The Making of Modern Nationalism in Europe

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How did nationalism arise in Europe? What were the key factors that have led to its development?

It wasn’t until the nineteenth century that Europe started to feel its own form of national pride—part of this was thanks to the Enlightenment. Another contributing factor was the realization that Latin wasn’t the “superior” language and that there were, in fact, many ancient languages in the world.

Keep reading to learn more about the making of nationalism in Europe.

Modern European Nationalism

According to Benedict Anderson, the author of Imagined Communities, the making of nationalism in Europe in its modern form didn’t come to the fore until the late 18th and early 19th centuries, as Europeans rediscovered and promoted cultural artifacts from their own past—with a particular focus on history, literature, folklore, mythology, and music. Nineteenth-century Europeans, at last, began to see their own culture and history as being on par with—and even superior to—that of the Greeks and Romans.

In each country, the promoters of these emerging national identities—typically drawn from the ranks of the educated middle and professional classes—pored over ancient texts, folklore, and literature in an effort to reach back into history and find historical evidence of their “nationhood” in the distant past.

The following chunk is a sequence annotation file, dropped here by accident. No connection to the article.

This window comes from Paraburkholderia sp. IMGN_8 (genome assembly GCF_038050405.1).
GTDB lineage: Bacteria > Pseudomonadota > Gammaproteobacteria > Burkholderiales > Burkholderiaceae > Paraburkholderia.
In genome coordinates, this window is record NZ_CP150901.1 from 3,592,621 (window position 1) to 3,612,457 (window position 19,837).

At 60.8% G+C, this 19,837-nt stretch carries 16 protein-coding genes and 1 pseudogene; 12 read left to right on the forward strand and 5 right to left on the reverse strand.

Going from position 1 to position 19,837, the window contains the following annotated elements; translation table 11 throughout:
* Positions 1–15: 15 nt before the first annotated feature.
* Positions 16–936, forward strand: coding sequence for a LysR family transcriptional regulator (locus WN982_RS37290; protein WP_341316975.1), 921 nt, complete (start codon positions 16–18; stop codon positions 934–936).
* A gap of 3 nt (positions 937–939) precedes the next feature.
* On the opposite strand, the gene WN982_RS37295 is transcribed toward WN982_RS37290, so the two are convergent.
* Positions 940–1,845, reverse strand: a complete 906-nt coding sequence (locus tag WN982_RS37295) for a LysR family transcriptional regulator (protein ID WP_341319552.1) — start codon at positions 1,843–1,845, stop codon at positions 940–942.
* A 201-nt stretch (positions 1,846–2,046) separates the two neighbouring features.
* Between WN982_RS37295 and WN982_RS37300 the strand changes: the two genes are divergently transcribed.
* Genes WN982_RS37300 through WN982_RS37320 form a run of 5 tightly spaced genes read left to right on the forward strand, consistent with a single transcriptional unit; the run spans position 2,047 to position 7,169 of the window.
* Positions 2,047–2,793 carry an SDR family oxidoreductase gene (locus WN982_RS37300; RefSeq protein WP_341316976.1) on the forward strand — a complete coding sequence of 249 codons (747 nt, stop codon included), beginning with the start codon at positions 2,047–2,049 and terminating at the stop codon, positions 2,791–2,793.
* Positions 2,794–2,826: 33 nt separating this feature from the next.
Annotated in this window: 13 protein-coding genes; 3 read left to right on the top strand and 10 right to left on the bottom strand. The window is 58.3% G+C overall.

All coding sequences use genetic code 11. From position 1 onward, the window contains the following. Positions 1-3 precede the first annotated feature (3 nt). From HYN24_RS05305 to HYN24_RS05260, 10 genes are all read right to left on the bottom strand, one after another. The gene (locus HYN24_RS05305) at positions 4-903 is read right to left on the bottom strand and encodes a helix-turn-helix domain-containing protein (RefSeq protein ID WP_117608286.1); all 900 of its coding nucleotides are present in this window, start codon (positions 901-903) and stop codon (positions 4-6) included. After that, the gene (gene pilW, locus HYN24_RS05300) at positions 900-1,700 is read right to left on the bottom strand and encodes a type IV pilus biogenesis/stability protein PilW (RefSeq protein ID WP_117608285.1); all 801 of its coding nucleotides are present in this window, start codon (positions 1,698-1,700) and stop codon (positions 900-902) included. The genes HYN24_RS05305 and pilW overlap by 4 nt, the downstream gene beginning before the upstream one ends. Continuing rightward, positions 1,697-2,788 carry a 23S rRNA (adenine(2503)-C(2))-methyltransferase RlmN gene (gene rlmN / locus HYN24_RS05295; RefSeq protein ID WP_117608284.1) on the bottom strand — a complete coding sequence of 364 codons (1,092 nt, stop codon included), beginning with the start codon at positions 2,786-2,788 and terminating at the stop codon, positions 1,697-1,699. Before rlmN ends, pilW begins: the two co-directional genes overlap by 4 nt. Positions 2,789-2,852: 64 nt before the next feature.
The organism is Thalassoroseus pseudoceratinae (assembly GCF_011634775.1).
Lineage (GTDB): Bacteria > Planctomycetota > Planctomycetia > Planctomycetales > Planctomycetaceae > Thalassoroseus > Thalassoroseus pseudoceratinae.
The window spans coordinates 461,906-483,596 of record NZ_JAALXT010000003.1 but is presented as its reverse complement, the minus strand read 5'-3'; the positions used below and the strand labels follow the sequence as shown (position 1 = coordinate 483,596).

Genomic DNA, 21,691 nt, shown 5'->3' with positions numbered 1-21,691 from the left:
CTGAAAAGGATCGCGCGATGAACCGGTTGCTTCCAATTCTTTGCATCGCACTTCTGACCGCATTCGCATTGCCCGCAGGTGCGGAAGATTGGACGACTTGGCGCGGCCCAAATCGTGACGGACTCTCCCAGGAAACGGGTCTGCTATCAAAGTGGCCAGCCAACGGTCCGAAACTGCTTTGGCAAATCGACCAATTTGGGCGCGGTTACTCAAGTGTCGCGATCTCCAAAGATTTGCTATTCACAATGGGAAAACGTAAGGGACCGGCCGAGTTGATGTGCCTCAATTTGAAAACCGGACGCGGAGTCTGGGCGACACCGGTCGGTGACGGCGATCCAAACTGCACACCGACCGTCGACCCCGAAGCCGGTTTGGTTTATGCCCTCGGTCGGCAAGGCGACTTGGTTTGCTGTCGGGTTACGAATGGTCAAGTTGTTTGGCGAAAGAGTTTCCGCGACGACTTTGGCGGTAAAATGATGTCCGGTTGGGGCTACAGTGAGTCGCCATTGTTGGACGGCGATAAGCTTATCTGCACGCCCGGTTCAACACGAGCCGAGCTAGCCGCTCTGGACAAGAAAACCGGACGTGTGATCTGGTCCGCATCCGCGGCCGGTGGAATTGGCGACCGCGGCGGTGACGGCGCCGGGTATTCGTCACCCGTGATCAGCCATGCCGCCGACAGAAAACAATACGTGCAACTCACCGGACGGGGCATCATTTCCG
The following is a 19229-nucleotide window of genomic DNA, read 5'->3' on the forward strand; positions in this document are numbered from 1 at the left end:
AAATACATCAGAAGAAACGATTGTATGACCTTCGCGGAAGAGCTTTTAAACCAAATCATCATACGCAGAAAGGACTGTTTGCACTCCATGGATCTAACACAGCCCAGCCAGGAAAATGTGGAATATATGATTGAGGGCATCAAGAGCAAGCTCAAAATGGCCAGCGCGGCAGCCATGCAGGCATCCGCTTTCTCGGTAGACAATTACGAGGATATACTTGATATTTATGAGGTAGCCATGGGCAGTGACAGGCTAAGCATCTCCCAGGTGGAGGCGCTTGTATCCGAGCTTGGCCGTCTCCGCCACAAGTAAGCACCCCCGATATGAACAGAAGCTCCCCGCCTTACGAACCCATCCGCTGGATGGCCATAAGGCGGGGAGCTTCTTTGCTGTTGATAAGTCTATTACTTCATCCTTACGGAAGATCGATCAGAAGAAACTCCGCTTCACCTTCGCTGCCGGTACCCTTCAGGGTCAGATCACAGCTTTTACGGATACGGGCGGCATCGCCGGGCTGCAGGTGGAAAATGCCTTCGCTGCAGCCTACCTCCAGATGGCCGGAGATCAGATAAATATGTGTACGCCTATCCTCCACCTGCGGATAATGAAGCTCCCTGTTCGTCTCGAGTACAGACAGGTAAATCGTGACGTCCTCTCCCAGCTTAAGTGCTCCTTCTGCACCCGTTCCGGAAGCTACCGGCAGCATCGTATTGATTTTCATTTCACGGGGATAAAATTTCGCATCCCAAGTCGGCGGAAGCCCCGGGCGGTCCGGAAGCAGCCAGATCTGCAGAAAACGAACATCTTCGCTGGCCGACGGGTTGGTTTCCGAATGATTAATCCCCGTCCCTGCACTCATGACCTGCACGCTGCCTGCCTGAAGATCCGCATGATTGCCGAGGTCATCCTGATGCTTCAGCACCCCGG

National Origin Myths in Germany

These national origin stories were important elements in the cultivation of a shared national identity—although they often had political effects far beyond what anyone at the time could have imagined. In the case of Germany, these nation-making myths proved to be an important element in the development of Nazi ideology in the 20th century.

Nineteenth-century promoters of German nationalism were beginning to rediscover what they saw as their national origins and celebrate a uniquely Germanic past entirely separate from Europe’s Roman/Latin past. This was the age in which famous figures like the composer Richard Wagner reached deep into the mythological past to incorporate elements of Germanic and Norse mythology into their artistic works. 

These nationalists often pointed to the famous victory of the Germanic leader Arminius over three Roman legions at the Teutoburg Forest in AD 9 as the moment when the German nation came into being. Of course, the forces commanded by Arminius at this battle were drawn from a patchwork of over 50 tribes that had no shared “German” identity at all and quickly dissipated after their victory. Indeed, there would be no united German nation until Otto von Bismarck’s unification of the German states nearly two thousand years later in 1871 following the Franco-Prussian War. 

But the myth of Arminius and the victory at the Teutoburg Forest proved valuable fodder to German nationalist propaganda. This was eventually taken up by the Nazis, who saw Arminius as the national race hero of the German people who had defended the homeland against foreign threats. Arminius’s associations with Nazi race ideology have made once-traditional German celebrations of the battle at Teutoburg Forest politically contentious today.

Discovering the Non-European Ancient Past

The Enlightenment and its spirit of scientific inquiry also kicked off a new era of European interest in the ancient civilizations of the non-European world.